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The Pink Tax Is No Match for Women in 2020

Being a woman isn’t easy. From periods to pregnancies, to so much more, women deal with a lot in their life. What if I told you that on top of all of this when you go to the store to buy a new razor or get your daughter a new bicycle helmet, you are more than likely, if not definitely, paying more than if you were buying the “men’s” version of these items. This is what is called the Pink Tax.

Over the past few years, there has been a tremendous amount of development surrounding the Pink Tax regarding both information and education. Although we’ve seen such strides, there are still countless women -as well as most men- who are unaware of what the Pink Tax is and the effect that it has on women on a monthly, even yearly, basis.

When people say, “the Pink Tax,” they aren’t referring to a literal tax, but rather a system of gender inequality in terms of pricing items. There are countless items that both female children and women, as a whole, attempt to buy that are priced differently than their male counterparts’ simply because of the color or packaging color. The list includes, but is not limited to children’s toys, children’s clothing, adult clothing, Shampoo and Conditioner (Hair Care), Razor Blades/Cartridges, Razors, Deodorant, Body Wash, Shaving Cream, etc. We even see the discrepancy in items such as adult diapers and canes.

Godisable Jacob

To some, the differences may seem minimal and not worth a fight, but these differences can be 30 cents to 5 dollars; it all adds up. To put it into perspective, let’s think of it this way. Research on the pink tax has found that overall, women were paying more than men 42% of the time which equates to about $1,300 more a year in extra costs. If the average woman in the United States lives until about 75 years old, and we see the discrepancies begin for children, we can calculate that to be around $84,500 in a lifetime. That is $84,500 that could be going to pay off student loans, $84,500 that could be set aside for a first house, $84,500 that could be put into a retirement fund. That is $84,500 that is going down the drain simply because it is marketed and sold to/for women.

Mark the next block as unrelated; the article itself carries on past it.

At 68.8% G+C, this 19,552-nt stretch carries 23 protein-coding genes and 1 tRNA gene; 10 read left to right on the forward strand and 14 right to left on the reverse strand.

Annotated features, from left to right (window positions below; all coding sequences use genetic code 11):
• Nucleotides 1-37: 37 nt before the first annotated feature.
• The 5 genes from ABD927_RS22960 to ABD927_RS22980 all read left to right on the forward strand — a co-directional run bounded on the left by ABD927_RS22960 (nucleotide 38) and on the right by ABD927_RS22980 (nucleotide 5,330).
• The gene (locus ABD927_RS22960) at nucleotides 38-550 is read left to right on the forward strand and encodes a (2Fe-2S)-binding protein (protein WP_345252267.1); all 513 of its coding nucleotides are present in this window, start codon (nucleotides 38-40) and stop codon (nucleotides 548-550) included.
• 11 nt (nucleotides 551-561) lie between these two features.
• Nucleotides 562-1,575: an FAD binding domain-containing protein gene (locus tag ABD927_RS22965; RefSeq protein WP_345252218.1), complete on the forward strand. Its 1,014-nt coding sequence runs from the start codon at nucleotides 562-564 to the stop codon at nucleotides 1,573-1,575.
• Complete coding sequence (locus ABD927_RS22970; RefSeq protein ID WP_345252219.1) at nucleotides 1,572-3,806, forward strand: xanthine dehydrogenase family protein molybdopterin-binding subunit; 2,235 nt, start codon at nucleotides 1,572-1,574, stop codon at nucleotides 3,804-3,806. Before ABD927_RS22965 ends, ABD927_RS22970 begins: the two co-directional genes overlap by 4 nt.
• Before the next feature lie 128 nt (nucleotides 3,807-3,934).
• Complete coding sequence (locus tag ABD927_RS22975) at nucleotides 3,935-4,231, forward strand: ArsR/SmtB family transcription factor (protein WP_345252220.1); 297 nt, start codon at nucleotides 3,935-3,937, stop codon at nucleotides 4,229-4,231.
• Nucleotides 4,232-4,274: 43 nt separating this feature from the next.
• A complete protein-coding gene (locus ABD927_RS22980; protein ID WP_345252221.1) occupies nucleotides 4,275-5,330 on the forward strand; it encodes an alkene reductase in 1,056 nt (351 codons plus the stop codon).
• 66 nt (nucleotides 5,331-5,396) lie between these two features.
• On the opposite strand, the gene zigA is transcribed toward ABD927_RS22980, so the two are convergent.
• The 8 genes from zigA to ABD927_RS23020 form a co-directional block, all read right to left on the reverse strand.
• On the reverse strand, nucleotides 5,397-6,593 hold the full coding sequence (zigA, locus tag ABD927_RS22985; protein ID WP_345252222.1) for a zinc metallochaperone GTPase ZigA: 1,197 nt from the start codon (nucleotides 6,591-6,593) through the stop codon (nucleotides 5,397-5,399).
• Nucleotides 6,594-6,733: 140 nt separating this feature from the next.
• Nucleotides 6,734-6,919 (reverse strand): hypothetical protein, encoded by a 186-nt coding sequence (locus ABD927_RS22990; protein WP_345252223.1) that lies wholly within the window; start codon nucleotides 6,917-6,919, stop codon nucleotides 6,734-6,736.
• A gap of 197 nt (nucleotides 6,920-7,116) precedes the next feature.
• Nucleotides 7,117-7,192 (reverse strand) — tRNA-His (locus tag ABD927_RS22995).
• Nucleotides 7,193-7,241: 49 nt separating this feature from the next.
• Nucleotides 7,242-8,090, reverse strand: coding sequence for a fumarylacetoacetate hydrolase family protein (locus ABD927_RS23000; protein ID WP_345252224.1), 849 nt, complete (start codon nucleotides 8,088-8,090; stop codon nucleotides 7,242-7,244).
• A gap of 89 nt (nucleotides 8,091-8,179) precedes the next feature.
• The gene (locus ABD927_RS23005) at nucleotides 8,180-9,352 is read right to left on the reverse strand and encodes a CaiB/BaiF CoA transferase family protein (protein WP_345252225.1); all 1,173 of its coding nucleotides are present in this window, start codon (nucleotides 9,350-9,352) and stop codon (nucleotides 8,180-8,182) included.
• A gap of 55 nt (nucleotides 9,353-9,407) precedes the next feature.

Mohamed Hassan

Women don’t just sit idly by. The issue with the Pink Tax is that many people are unaware of the large effect that it actually has. Company after company attempts to hide this information, and this can be seen through using their power and money to deny any sort of bill(s) being passed against the price differences. In order to combat, or continue to combat, this issue, women as a whole need to educate ourselves and each other. As more and more people know about this discrimination that women face, then the more research we will see being done. A snowball effect will ensure that this Pink Tax will change. Just over the past three years or so, there has been an enormous amount of progress with research and statistics.

Let’s continue this progress as 2020 progresses!

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Hi! I'm Alexa and I am a junior here at Florida State University. I am majoring in English - specializing in Editing, Writing and Media and minoring in Communications. I am so excited to be a new Staff Writer here at Her Campus!
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